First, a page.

The next few miles passed by pretty well. I was starting to work now. The Retiree and I are very good friends and apparently that meant I felt comfortable cursing at him while we were running. I can drop F-bombs with the best of them, when I’m I the right frame of mind and I guess that’s the frame of mind I was in!

At the five mile mark, the Retiree checked in with his crew. How were we all doing? I was right on his shoulder again and said, I am just going to take this mile-by-mile. To be honest, I had not expected to still be with the pace group. I knew his pacing plan was 8:10-8:15 for the first few miles and then dropping to 8:00, and speeding up the last few miles which are downhill. I figured when the 8 minute miles started, I would be done and the trick would be to drop back intelligently, meaning not too much. Instead I was still with the group. Right on the Retiree’s shoulder. Ghostie was saying I looked like a machine – “In a good way, of course!” But I also felt like one. Just hammering away at it.

When I got scared, which was often, I repeated what Coach Mick and HPRM #1 had told me. This is aggressive, but not crazy. Run with a bold and unafraid spirit. This is aggressive, but not crazy. Be bold and unafraid. God’s eye is on the sparrow and also the long distance runner. Don’t worry about the end of the race. You are running fine now.

We came up Long Lane and Long Hill. I have run these streets so many times. I know the dips and the crests in the road. I know how to run them feeling smooth and happy. I know the right turn onto Daniels and the sudden steep climb that is shorter than you expect. Suddenly we were at the 6 mile mark and I know this course is downhill from here on out. Much to my surprise, I was still with the 1:20 pace group. It occurred to me for the first time that I might run under 1:20. In fact, I was quite certain that was possible.

We turned right again onto Laurel Grove and a headwind hit us. The Retiree immediately jumped ahead a bit and waved to me to get behind him. This wind was less crazy than at the bunny race and drafting actually worked. I stuck behind him until we got to the dirt road through the park, my very favorite stretch of road in town. The Retiree kept telling me to take deep breaths. We came down out of the park and turned right. Next up are a couple of small hills where you can catch your breath from the steep descent. As we passed seven miles, I asked the Retiree what he was supposed to tell me. He didn’t remember and there was no way I had the breath to explain the whole run aggressively thing.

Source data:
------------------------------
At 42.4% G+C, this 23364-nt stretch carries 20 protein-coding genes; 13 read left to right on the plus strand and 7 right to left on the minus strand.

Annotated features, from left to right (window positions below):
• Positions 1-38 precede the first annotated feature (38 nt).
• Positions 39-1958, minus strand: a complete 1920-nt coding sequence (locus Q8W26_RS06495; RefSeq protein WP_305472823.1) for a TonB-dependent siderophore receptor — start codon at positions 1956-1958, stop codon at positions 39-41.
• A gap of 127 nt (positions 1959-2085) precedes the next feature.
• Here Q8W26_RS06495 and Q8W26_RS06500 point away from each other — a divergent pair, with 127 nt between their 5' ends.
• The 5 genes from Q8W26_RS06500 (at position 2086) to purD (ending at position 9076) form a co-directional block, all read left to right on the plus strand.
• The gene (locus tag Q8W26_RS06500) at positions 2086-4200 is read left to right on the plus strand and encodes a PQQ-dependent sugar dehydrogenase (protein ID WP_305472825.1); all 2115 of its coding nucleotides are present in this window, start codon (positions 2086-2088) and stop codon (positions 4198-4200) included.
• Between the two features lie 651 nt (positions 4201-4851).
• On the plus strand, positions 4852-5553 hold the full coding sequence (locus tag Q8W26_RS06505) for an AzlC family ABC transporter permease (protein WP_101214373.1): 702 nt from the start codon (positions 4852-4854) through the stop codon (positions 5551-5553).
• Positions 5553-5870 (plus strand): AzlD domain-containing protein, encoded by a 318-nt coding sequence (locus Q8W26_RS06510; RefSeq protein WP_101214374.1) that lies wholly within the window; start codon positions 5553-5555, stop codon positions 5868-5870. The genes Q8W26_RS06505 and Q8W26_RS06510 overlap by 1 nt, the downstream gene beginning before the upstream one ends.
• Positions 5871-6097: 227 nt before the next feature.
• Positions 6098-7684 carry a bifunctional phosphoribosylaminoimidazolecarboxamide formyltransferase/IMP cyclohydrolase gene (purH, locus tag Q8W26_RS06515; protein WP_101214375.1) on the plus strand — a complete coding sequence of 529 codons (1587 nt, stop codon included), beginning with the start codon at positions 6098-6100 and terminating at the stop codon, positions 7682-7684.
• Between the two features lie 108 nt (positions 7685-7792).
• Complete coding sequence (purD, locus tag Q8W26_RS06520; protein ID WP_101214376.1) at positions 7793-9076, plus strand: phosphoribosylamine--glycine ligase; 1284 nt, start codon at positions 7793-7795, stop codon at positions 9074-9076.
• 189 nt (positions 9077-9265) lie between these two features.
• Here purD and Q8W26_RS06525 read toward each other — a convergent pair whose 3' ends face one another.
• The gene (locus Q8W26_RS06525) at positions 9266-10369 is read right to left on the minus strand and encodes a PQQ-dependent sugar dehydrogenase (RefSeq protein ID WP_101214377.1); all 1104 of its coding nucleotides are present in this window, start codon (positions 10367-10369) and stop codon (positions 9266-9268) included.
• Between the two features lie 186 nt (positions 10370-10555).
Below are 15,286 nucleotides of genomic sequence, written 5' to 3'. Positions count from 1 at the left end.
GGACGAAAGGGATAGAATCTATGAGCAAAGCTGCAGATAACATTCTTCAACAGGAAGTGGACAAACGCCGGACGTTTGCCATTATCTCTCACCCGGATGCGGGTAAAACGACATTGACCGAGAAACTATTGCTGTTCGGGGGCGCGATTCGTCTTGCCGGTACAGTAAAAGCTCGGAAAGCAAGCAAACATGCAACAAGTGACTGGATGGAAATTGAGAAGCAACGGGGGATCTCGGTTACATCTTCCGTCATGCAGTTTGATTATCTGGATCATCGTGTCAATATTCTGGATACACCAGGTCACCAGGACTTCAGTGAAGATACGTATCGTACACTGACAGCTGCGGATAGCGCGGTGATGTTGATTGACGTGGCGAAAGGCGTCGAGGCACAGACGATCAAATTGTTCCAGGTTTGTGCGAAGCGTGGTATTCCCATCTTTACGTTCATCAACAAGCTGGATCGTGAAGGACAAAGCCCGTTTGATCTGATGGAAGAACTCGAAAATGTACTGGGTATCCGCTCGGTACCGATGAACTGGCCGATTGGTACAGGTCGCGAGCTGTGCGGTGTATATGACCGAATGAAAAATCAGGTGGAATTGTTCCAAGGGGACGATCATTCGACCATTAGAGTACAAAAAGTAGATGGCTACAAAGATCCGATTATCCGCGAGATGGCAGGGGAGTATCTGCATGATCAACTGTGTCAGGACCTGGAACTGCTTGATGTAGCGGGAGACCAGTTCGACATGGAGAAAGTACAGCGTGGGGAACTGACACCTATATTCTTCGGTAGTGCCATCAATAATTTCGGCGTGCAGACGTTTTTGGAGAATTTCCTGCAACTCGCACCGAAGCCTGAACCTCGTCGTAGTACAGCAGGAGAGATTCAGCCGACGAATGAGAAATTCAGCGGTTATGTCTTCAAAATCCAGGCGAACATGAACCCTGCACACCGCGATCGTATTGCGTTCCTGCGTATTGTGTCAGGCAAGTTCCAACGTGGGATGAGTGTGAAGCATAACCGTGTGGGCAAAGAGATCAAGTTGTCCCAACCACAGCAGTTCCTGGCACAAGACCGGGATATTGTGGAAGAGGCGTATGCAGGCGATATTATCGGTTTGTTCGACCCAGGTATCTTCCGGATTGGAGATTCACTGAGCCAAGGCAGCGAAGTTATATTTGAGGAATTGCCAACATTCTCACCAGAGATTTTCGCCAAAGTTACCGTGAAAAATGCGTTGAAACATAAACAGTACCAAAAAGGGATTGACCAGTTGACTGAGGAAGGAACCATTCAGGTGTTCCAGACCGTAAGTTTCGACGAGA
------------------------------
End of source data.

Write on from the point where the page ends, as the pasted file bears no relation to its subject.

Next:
With about 2 miles to go, the Retiree told us to pull ahead. Snarky Girl had dropped back a bit but the rest of us went. We were now running ahead of the 1:20 pacer, just hammering it. I asked Sue how old she is as it occurred to me we had four different age groups and we might all place. She is 60 and our age distribution is confirmed. We were not competing with each other so much as working like crazy together to finish this race strong.

Our gang running ahead of the Retiree!

We passed the tennis courts and the water station with the church friends again and turned onto High St. I knew the Retiree was behind us, but I had no idea how far back. Just before we turned left onto College Street, Maple Leaf Trail Runner emerged from behind a tree. She snapped this picture and the Retiree said something like “Does everyone here know you guys???” That’s when I realized how close he was. Too close. College Street is a big downhill and I remembered Coach Mick’s advice: Most people attack the uphills and it zaps their energy and they don’t run the downhills hard enough. Better to chill a little when running uphill and really go for it on the downs. I took that to heart and found another gear. North Shore Strider asked something, but I couldn’t understand what and couldn’t answer anyway. Within seconds she was next to me again and we flew down College together.